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Phlebotomist Career Overview

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Many of us have experienced having our blood drawn at least once or twice, quite frequently for others. A skilled medical professional should perform it carefully and precisely, whether it’s used for diagnostics or therapeutics. However, we have mistaken the nurse being the one carrying out this procedure. In reality, it is likely the phlebotomist that is performing this task. Phlebotomy is puncturing a vein to extract blood using a cannula. Being a phlebotomist is fast becoming one of the most in-demand professions globally, where one can carve out a great career.

This article will cover the responsibilities of being a phlebotomist, its required skills, perks, and career options.

What is a Phlebotomist?

Also referred to as a phlebotomy technician, a phlebotomist is responsible for safely extracting blood from a patient. They often do so through venipuncture, using a needle or cannula to draw blood from the vein. Phlebotomists may also perform blood sample extraction by pricking the finger or heel if working on infants.

A phlebotomist belongs to a group of allied health professionals alongside physical therapists, dietitians, and others. They have direct contact with patients but don’t treat them. Instead, they serve the vital purpose of aiding in testing, therapy, and other medical procedures. Blood is obtained as a sample or in larger volumes, as the case is for blood donors and those used to treat conditions like hemochromatosis or overproduction of iron in the blood.

Phlebotomist Work Environment

Phlebotomists typically move to healthcare settings like hospitals, clinics, outpatient laboratories, blood banks, and donor centers. They would work with physicians and nurses during blood collection from an admitted patient for monitoring or testing. Sometimes, doctors commission phlebotomists from independent labs to provide phlebotomy services in their medical offices. Thus, they may extend beyond their shift as necessary and remain on call during their days off.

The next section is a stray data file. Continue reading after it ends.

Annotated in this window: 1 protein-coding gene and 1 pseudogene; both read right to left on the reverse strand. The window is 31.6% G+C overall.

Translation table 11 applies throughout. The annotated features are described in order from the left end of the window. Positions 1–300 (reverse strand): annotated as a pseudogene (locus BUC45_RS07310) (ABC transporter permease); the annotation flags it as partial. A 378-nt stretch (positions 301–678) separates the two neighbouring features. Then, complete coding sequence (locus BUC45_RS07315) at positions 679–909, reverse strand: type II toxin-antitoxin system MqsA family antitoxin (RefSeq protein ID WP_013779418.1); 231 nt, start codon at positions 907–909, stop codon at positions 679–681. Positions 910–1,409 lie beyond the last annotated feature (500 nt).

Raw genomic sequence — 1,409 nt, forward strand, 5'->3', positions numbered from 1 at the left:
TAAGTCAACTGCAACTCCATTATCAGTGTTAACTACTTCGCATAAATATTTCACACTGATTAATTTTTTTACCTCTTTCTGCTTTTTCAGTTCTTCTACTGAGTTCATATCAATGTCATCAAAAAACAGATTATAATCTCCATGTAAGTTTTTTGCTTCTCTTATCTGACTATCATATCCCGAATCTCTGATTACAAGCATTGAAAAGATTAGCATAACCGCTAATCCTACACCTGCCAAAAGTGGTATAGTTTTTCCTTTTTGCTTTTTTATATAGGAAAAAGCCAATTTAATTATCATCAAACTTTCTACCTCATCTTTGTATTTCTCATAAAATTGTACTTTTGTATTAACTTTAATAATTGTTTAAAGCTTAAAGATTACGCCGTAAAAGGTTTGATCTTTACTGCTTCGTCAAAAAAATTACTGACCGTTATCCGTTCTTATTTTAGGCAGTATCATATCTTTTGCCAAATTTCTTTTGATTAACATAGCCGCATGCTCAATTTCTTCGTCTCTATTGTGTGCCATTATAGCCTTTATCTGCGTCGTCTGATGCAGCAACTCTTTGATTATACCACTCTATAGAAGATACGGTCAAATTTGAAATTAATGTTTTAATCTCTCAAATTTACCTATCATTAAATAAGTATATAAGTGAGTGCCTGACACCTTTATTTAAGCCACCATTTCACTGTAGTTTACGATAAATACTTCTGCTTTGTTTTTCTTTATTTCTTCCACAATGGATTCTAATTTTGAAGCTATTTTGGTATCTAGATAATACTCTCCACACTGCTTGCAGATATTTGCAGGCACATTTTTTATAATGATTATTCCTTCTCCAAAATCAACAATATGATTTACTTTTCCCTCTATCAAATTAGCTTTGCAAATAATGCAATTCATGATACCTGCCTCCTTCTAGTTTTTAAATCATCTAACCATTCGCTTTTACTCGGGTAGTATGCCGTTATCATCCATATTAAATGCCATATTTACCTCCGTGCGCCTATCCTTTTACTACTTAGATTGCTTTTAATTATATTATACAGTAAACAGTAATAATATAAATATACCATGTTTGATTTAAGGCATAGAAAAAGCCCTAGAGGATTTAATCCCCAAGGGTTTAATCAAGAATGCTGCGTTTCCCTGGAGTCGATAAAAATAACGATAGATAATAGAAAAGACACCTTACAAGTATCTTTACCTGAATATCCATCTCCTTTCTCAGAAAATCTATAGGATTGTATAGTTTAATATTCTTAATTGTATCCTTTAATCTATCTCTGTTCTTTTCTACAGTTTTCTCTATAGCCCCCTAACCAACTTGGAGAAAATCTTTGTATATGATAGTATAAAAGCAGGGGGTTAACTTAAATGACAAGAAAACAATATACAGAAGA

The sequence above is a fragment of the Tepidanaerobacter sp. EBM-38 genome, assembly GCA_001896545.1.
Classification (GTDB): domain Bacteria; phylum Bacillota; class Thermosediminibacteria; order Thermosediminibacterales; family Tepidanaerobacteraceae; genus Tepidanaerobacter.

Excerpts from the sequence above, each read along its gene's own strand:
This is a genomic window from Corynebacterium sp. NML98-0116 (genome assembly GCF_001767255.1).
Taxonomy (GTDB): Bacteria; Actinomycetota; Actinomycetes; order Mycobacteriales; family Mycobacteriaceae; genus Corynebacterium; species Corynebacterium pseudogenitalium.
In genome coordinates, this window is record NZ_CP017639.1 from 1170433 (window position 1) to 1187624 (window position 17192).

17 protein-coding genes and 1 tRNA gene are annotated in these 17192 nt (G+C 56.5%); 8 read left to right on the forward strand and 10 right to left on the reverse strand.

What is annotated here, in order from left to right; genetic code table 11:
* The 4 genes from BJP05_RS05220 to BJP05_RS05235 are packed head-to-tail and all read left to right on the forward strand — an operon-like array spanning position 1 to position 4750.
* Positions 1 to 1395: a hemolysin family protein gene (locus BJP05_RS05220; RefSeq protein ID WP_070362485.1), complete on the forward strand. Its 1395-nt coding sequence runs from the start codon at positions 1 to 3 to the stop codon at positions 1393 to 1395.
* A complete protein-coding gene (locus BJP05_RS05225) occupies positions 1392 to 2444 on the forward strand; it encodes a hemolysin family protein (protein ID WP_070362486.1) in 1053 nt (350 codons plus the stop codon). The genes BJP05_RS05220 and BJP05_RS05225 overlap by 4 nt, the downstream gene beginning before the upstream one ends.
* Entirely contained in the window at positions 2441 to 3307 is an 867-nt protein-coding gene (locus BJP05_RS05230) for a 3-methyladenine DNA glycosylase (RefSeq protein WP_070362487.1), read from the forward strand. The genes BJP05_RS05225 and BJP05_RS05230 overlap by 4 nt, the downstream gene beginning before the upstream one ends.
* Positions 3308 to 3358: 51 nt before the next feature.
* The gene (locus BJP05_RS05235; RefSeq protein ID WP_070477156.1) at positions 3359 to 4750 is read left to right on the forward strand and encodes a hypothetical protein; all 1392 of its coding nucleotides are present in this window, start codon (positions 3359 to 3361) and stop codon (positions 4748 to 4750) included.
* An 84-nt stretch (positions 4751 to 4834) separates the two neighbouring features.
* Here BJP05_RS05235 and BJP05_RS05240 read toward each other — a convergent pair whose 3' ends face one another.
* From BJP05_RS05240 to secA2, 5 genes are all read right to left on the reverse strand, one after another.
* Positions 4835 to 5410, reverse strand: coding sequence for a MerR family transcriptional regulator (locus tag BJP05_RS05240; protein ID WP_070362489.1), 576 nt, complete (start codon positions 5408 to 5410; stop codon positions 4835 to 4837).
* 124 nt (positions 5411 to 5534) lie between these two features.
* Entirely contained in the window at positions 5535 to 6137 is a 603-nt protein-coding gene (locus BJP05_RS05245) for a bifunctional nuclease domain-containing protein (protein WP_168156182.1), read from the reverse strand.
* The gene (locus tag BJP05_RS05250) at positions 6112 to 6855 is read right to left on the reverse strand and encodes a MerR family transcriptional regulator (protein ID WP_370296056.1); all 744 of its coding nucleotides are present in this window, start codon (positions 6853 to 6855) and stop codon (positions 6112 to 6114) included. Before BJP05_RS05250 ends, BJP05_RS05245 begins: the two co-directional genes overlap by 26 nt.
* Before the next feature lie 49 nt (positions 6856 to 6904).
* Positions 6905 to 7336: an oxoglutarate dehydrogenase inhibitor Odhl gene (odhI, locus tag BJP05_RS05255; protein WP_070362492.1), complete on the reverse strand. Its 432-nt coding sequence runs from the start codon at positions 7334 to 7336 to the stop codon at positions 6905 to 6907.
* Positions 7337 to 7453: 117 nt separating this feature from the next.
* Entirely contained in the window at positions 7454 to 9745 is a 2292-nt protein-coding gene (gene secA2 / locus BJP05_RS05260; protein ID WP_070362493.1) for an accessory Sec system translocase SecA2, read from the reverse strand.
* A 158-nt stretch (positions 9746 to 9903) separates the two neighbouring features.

Reasons to Consider a Career in Phlebotomy

  • The training period is relatively short
  • easier to find a job
  • decent pay
  • flexible work schedule
  • opens many doors of opportunities
  • fulfills a vital role in life-saving
  • Every workday feels different
  • meet different people

Job Duties and Responsibilities of a Phlebotomist

While a phlebotomist’s task is primarily to draw blood, they are also involved in other related duties and responsibilities.

Record verification

Upon receiving a written order from the physician, the phlebotomist verifies the patient’s identity, counterchecking their medical records.

Equipment preparation

The phlebotomist prepares the instruments and supplies, such as blood vials, needles, reagents, and test tubes.

Patient communication

Some patients may be apprehensive about the procedure; hence, the phlebotomist would explain it briefly while putting them at ease.

Area disinfection

Aside from strictly observing health and safety protocols, cleaning and sanitizing the area is very important, which the phlebotomist ensures before and after the blood collection.

Blood extraction

Once the patient is ready, the phlebotomist identifies the best area to draw blood from. They will conduct the blood extraction procedure through venipuncture or finger sticks, depending on the purpose.